Sapiens: A Brief History of Humankind is an extraordinary book. Very similar to Guns, Germs, and Steel: The Fates of Human Societies by Jared Diamond. It may not be directly related to innovation and start-ups, but below are some extracts I found striking. This is a must-read book…
“Consider the following quandary: two biologists from the same department, possessing the same professional skills, have both applied for a million-dollar grant to finance their current research projects. Professor Slughorn wants to study a disease that infects the udders of cows, causing a 10 percent decrease in their milk production. Professor Sprout wants to study whether cows suffer mentally when they are separated from their calves. Assuming that the amount of money is limited, and that it is impossible to finance both research projects, which should be funded?
There is no scientific answer to this question. There are only political, economic and religious answers. In today’s world, it is obvious that Slughorn has a better chance of getting the money. Not because udder diseases are scientifically more interesting than bovine mentality, but because the dairy industry which stands to benefit from the research, has more political and economic clout than the animal-rights lobby.
Perhaps in a strict Hindu society, where cows are sacred, or in a society committed to animal rights, Professor Sprout would have a better shot. But as long as she lives in a society that values the commercial potential of milk and the health of its human citizens over the feelings of cows, she’d best write up her research proposal so as to appeal to those assumptions. For example, she might write that ‘Depression leads to a decrease in milk production. IF we understand the mental world of dairy cows, we could develop psychiatric medication that will improve their mood, thus raising milk production by up to 10 percent. I estimate that there is a global market of $250 million for bovine psychiatric medication.’ […] In short, scientific research can flourish only in alliance with some religion or ideology.” [Pages 304-305]
So how science developed in apparently useless fields?
“The key factor was that the plant-seeking botanist and the colony-seeking naval officer shared a similar mindset. Both scientist and conqueror began by admitting ignorance – they both said ‘I don’t know what’s out there.’ They both felt compelled to go out and make new discoveries. And they both hoped the new knowledge thus acquired would make them master the world.
European imperialism was entirely unlike all other imperial projects in history. Previous seekers of empire tended to assume that they already understood the world. Conquest merely utilized and spread their views of the world. […] European imperialists set out distant shores in the hope of obtaining new knowledge along new territories.” [Page 317]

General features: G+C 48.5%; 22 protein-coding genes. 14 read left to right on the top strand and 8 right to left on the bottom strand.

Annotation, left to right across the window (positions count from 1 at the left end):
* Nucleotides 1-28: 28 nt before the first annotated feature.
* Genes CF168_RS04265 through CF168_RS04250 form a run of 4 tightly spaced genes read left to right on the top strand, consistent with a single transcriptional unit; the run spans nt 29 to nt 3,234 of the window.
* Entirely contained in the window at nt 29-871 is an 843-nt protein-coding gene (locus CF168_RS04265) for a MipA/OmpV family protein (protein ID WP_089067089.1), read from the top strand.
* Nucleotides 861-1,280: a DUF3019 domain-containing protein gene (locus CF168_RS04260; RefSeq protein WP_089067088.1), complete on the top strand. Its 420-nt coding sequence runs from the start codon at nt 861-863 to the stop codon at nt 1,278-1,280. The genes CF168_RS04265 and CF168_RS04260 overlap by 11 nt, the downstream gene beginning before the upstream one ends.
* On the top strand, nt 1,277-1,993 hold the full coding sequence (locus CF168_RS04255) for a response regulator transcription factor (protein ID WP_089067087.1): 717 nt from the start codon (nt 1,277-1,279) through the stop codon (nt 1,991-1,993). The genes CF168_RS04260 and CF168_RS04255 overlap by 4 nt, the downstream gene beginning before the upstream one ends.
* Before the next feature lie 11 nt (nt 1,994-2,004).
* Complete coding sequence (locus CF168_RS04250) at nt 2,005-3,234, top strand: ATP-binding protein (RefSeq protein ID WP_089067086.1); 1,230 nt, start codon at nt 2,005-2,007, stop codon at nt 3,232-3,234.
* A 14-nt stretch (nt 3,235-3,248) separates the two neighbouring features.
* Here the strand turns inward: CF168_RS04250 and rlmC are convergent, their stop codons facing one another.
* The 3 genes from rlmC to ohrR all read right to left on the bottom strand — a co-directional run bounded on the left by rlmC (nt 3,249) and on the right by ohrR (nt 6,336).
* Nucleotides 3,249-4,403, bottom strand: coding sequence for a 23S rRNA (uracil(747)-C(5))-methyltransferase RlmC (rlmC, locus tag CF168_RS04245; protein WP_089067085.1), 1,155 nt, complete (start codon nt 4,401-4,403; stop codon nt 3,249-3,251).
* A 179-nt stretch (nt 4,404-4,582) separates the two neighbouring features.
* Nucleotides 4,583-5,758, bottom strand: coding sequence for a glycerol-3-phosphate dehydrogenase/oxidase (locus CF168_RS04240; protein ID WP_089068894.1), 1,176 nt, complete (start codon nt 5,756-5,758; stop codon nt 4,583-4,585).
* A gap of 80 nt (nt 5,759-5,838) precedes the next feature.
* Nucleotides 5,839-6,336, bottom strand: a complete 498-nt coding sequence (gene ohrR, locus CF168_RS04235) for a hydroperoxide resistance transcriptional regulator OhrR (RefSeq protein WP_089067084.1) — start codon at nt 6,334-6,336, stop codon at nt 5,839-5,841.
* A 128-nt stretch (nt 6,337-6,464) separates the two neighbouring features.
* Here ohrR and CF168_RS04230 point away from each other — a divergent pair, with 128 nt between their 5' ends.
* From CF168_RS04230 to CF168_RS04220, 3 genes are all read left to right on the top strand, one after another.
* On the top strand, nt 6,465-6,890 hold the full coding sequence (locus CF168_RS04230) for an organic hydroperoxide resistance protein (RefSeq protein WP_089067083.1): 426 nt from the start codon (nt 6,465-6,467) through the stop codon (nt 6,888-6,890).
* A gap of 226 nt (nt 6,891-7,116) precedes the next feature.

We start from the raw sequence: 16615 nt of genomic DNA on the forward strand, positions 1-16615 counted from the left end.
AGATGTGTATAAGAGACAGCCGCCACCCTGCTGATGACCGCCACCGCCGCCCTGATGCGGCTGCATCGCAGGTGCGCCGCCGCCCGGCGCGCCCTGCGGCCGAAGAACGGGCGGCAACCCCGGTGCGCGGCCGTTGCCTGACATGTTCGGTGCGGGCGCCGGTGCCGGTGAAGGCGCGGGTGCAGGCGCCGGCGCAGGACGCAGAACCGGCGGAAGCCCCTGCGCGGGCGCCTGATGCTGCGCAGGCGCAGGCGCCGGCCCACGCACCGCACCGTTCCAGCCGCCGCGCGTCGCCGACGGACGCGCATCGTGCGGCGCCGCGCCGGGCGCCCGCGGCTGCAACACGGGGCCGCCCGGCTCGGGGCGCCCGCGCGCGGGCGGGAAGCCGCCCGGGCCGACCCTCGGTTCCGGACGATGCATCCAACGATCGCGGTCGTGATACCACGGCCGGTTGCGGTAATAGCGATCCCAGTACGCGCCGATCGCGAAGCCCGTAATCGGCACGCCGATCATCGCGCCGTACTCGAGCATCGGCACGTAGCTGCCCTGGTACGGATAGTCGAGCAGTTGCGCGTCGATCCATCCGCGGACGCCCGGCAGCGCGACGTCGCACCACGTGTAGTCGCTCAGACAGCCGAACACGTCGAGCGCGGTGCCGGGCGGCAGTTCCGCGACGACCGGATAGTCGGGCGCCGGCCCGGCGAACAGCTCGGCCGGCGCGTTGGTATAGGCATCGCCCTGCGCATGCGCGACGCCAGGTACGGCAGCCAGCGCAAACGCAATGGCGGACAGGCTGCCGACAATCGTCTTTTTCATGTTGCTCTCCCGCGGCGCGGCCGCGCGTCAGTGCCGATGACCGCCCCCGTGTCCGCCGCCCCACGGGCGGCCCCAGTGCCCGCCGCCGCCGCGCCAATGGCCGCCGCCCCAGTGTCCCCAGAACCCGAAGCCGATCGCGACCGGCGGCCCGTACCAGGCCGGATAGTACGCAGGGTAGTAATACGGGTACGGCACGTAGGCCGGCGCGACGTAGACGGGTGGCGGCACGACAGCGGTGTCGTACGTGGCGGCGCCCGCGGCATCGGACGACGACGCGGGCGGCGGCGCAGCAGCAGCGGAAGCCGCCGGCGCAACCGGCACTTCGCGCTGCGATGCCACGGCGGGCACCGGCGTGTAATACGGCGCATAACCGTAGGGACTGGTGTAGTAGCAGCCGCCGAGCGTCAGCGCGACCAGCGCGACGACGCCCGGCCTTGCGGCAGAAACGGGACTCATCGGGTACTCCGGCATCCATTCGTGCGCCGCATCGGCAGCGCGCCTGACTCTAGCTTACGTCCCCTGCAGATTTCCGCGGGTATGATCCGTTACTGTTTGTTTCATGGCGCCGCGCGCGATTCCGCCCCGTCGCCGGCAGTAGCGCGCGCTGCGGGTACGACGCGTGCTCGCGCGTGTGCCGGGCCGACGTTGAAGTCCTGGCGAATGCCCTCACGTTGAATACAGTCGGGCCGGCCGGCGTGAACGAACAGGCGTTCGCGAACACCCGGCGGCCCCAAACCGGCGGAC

[Page 279] “Modern science differs (mention Steve Weinberg here?) from all previous traditions of knowledge in three critical ways:
a. The willingness to admit ignorance. Modern science is based on the Latin injunction Ignoramus – ‘we don’t know’. It assumes that we don’t know everything. Even more critically, it assumes that the things we think we know could be proven wrong as we gain more knowledge. No concept, idea or theory is sacred and beyond challenge.
b. The centrality of observation and mathematics. Having admitted ignorance, modern science aims to obtain new knowledge. It does so by gathering observations and then using mathematical tools to connect these observations into comprehensive theories.
c. The acquisition of new powers. Modern science is not content with creating theories. It uses these theories in order to acquire new powers, and in particular to develop new technologies.”
[Pages 320-2] “The first modern man was Amerigo Vespucci.” [And not Columbus who contrarily to this lesser-known Italian sailor, was always convinced he had arrived in India and not on a new continent.] […] “Columbus stuck to this error for the rest of his life.” […] “There is poetic justice in the fact that a quarter of the world, and two of its seven continents, are named after a little-known Italian whose sole claim is that he had the courage to say, ‘We don’t know’. The discovery of America was the fundamental event of the Scientific Revolution.”
[This reminds me the day of my PhD oral presentation. A colleague of mine was surprised I dare answering ‘I don’t know’ to a question of a member of the jury. My colleague had also missed the point, I think…]
Chapters 14-16 describe how science, politics and economics are interconnected. They may be less surprising but are as convincing. Here is a disturbing extract: “Conversely, the history of capitalism is unintelligible without taking science into account. […] Over the last few years, banks and governments have been frenziedly printing money. Everybody is terrified that the current economic crisis may stop the growth of the economy. So they are creating trillions of dollars, euros and yen out of thin air, pumping cheap credit into the system, and hoping that the scientists, technicians and engineers will manage to come up with something really big, before the bubble bursts. Everything depends on the people in the labs. New discoveries in fields such as biotechnology and nanotechnology could create entire new industries, whose profits could back the trillions of make-believe money that the banks and governments have created since 2008. If the labs do not fulfill these expectations before the bubble bursts, we are heading towards very rough times.” [Page 352]